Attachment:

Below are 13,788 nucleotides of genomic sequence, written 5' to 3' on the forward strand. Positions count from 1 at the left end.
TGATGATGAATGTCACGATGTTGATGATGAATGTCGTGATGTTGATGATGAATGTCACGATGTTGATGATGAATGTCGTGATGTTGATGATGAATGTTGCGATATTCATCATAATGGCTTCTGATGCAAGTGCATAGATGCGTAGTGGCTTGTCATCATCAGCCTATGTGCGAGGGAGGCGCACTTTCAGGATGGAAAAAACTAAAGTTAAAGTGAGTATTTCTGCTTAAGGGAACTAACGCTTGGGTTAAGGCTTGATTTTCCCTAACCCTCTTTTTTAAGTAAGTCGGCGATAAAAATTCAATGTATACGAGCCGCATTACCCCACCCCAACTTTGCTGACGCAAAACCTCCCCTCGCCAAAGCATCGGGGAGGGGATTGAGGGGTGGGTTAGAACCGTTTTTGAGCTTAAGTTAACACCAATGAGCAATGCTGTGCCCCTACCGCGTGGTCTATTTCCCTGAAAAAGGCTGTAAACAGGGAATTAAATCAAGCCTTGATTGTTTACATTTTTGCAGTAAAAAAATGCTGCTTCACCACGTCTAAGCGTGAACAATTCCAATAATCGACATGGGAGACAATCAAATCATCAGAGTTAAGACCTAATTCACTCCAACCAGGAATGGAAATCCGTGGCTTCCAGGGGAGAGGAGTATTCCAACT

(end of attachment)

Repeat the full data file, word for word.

Below are 13,788 nucleotides of genomic sequence, written 5' to 3' on the forward strand. Positions count from 1 at the left end.
TGATGATGAATGTCACGATGTTGATGATGAATGTCGTGATGTTGATGATGAATGTCACGATGTTGATGATGAATGTCGTGATGTTGATGATGAATGTTGCGATATTCATCATAATGGCTTCTGATGCAAGTGCATAGATGCGTAGTGGCTTGTCATCATCAGCCTATGTGCGAGGGAGGCGCACTTTCAGGATGGAAAAAACTAAAGTTAAAGTGAGTATTTCTGCTTAAGGGAACTAACGCTTGGGTTAAGGCTTGATTTTCCCTAACCCTCTTTTTTAAGTAAGTCGGCGATAAAAATTCAATGTATACGAGCCGCATTACCCCACCCCAACTTTGCTGACGCAAAACCTCCCCTCGCCAAAGCATCGGGGAGGGGATTGAGGGGTGGGTTAGAACCGTTTTTGAGCTTAAGTTAACACCAATGAGCAATGCTGTGCCCCTACCGCGTGGTCTATTTCCCTGAAAAAGGCTGTAAACAGGGAATTAAATCAAGCCTTGATTGTTTACATTTTTGCAGTAAAAAAATGCTGCTTCACCACGTCTAAGCGTGAACAATTCCAATAATCGACATGGGAGACAATCAAATCATCAGAGTTAAGACCTAATTCACTCCAACCAGGAATGGAAATCCGTGGCTTCCAGGGGAGAGGAGTATTCCAACT